It's been a bad day. Don't get me wrong, not a devastating Armageddon, WW III or even terrible news at the doctor's office kind of bad day but a rotten day just the same. More of a stub your toe, ran out of toothpaste, forgot to get cat food, spilled tea on your new shirt, CRA wants to do a tax-audit, flat tire, speeding ticket, a virus erased all your financial records on your hard drive, Outlook locked you out of your email until you remember the name of your great grandmother's second grade teacher, your electricity is cut off because you forgot to pay the bill on time, the “check engine” light is flashing, your dog got sprayed by a skunk and the toilet overflowed and wrecked the ceiling drywall in the basement kind of day. This may be hyperbole, but sadly only slightly so. There were more ups and down in my day than a Canada Wonderland roller coaster.
Unfortunately this trend has also extended to my running. Instead of a bad day, it has been more of a bad year running-wise. Injury, a tumble on the ice, weather, distractions and flailing commitment has blown me off course. This was never more apparent than a couple of weeks ago. Tim Horton's must be right because apparently I “always have time for Tim Horton's”--especially slap dab in the middle of what was supposed to be a 16 km run.
Instead of completing the run, I bailed, trading in strides and sweat for a cozy steeped tea and bagel, sending Karen and Jan to go tell my ride to come back and pick me up at the fast food joint. Why do 16 when you can stop at 10 and drink tea?
It's funny how it sometimes seems easier to handle the large, catastrophic events in our life, yet the little, niggling irritants can throw us into a spiral of unbelievable discord. Luckily, the unexpected surprises are what can also pull us back up. It can be a just as small, and seemingly insignificant event to turn things around.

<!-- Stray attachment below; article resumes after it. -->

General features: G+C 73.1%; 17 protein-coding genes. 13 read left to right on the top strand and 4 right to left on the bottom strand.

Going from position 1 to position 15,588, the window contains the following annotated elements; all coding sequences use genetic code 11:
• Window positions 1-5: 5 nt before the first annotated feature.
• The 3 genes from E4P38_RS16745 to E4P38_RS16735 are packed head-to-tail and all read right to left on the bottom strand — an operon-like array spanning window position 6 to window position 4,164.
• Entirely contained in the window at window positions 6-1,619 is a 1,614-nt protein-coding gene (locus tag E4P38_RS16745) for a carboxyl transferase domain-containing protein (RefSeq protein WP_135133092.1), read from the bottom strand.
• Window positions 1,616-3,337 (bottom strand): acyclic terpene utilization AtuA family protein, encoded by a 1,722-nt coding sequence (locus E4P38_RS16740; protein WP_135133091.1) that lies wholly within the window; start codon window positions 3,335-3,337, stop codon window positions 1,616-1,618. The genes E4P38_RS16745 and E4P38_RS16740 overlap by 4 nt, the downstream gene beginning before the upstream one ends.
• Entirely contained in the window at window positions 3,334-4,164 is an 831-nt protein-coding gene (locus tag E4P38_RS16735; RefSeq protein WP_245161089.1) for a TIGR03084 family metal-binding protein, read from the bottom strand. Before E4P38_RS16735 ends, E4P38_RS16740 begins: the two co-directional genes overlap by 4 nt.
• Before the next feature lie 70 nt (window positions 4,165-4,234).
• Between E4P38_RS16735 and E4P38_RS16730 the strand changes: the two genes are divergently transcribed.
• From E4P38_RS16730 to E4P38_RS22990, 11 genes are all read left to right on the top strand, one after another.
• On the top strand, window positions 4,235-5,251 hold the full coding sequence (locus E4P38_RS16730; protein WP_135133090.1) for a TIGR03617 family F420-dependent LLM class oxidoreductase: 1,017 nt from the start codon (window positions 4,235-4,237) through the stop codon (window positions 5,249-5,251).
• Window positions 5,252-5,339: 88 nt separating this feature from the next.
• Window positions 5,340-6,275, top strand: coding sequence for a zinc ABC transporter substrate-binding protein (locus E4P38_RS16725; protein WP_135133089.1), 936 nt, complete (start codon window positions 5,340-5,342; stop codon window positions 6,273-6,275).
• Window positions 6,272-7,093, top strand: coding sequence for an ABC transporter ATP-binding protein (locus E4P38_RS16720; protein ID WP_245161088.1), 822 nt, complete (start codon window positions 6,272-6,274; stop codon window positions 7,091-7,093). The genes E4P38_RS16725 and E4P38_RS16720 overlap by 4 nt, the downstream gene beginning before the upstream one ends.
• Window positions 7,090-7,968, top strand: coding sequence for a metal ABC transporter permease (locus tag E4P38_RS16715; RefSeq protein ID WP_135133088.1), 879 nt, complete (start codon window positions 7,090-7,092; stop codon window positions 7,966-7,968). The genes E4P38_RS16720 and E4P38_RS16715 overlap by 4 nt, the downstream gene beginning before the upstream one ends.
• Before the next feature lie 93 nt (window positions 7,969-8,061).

It was one such event that snapped me back into consciousness from my coma of sheer misery. While awaiting my grandson's dismissal from school, a parent waltzed by who caught my attention. I was sitting on the curb so I was at about knee level as she passed me.
Wrapped in sunglasses and full jihab, exposing only her face, this demure mother walked on. You might not have been able to see her face, but you certainly could see her soul. She wore it in her feet. From the top of her head to the bottom of her legs, she belonged to Allah, but from the ankle down she was all infidel, baby. Her leopard print, diamond-studded, 10 inch cork platform high heels rivalled anything the Bee Gees ever wore. There was more bling on her shoes than at a Eminem concert. Her bright red toe nails would make for a great poster board on the red light district of Amsterdam. I guess if that's all you are allowed to show, you might as well flaunt it. Although, technically, she was probably following the rules, I'm not sure the spirit of the law was being observed. Those feet were were so unexpected, so in contrast with the rest of her that it made me smile. I couldn't help it.
It is those unexpected, wonderful miracles that add the spice and texture to our lives. They can lift us from the worst pain and agony in a milli-second. All we need to do is notice them.
Lyndsay is running a marathon very soon in Prince Edward County and Karen and Jan are representing Team Fox at the New York City Marathon this year. (If you want to learn more, check out Karen's blog at http://karenhultslander.wordpress.com) Since I am not running far and certainly not racing this year, I want to send along a recommendation to Lyndsay, Karen and Jan—enjoy the unexpected that shows up. Find those surprising moments, the moments that can pick you up, knock you out of a daze and push you into sheer joy—find your version of the diamond-studded, leopard print, platform shoes in a jihab--and I'll be eagerly waiting to hear all about it!